Although the “social contract” concept was brought into the open by the Committee of Economic Development in 1971, organizations until recently focused primarily on maximizing profits. However, in recent decades, many business leaders have recognized the importance of corporate social responsibility, and organizations worldwide are adopting it as an integral part of their corporate values.
This realization has resulted in the emergence of enterprises that identify as socially responsible. Even though corporate social responsibility is voluntary in many developed nations like the United States of America and Canada, private companies and government bodies are increasingly establishing standards and certifying companies that meet corporate social responsibility requirements.
But what is corporate social responsibility? Most importantly, why is it of paramount importance in the current world, and what are its various forms?
What Does Corporate Social Responsibility Entail?
Corporate social responsibility (CSR) is giving back to people, the environment, and society. It is the idea that an organization has a social responsibility to help those in need in the community. According to the 1971 social contract, corporations must provide jobs and economic growth via well-run businesses. They must also run the business honestly, keeping the overall well-being of employees and customers at the forefront, and become more involved in improving the condition of the society in which they operate.
Corporate social responsibility is primarily divided into four categories: philanthropic, environmental, economic, and ethical responsibility.
1. Philanthropic responsibility
Philanthropy is an act of serving humanity and being a good corporate citizen. It is charitable giving by organizations to worthy causes. The donation could be in terms of money or other forms of altruism to promote and enhance human welfare and goodwill. In general, corporates driven by philanthropic responsibility dedicate a specific portion of their revenue generated by the business. Donations to causes, funding educational programs, and supporting health initiatives are examples of philanthropic responsibility.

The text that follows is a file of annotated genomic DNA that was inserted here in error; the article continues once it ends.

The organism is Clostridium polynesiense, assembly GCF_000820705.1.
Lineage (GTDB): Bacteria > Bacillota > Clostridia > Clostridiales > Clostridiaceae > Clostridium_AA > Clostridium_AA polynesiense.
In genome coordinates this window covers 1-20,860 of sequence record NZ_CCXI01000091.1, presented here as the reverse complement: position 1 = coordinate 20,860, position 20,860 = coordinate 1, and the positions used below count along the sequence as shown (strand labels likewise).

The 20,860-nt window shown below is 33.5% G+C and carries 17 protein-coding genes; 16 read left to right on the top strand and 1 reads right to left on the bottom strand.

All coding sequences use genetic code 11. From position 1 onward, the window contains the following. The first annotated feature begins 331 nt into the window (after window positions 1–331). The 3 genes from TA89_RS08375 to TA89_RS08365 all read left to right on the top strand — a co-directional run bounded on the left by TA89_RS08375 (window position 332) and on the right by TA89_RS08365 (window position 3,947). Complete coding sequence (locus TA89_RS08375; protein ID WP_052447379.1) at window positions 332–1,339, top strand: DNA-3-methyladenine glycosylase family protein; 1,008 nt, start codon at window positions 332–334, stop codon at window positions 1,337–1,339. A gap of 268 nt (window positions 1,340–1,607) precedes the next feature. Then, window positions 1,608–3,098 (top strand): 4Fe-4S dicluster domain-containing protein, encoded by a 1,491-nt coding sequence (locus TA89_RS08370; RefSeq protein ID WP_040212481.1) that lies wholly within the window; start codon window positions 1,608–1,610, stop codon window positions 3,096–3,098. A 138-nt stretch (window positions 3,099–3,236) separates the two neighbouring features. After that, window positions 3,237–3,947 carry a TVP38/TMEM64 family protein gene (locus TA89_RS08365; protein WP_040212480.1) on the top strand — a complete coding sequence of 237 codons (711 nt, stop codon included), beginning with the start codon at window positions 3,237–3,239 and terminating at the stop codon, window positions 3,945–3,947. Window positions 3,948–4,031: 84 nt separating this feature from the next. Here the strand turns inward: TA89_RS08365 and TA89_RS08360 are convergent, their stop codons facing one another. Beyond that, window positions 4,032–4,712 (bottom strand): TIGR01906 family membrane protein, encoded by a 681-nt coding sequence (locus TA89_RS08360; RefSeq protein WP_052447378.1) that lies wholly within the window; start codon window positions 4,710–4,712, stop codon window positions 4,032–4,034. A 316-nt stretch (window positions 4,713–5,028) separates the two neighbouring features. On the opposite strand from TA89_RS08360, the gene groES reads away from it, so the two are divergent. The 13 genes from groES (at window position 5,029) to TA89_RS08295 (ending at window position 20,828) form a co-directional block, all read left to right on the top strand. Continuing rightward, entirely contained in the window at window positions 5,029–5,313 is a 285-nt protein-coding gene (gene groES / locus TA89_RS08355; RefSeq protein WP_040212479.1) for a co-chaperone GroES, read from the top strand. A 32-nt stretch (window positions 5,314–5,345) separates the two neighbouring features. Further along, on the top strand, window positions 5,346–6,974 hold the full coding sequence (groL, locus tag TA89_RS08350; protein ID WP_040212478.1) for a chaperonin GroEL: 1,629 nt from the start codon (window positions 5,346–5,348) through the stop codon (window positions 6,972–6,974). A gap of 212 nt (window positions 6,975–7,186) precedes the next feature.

2. Environmental responsibility
Corporate social responsibility is implemented differently by each firm. Many businesses strive to contribute significantly to making the world a better place. Environmental responsibility by organizations aims to reduce pollution and greenhouse gas emissions leading to climate change. A business must perform in a way to keep the planet safe while abstaining from damaging the natural environment. Companies seeking to embrace environmental responsibility can reduce the use of single-use plastics, water consumption and pollution.
3. Economic responsibility
The economic responsibility of a business aims to improve the business operation of a company while participating in sustainable practices. The goal is to positively impact the environment and society, besides maximizing profits. For example- the increased use of recycled products, a new manufacturing process to reduce wastage and generating a consistent level of profitability.
4. Ethical responsibility
Ethical responsibility is the act of following the morally correct path. It ensures a company operates fairly and ethically while complying with the standards within a given field. Some examples of ethical responsibility include improved labor practices, higher minimum wage, gender equality, and competitive pay for all employees.
Despite the fact that corporate social responsibility is a broad term, and every company implements it differently, its underlying idea is to operate it socially, economically, ethically, environmentally, and sustainably. Studying CSR will help you understand the business case for sustainability and effective business strategies to drive change. Sign up for the course to arm yourself with specific CSR strategies you can leverage in your business.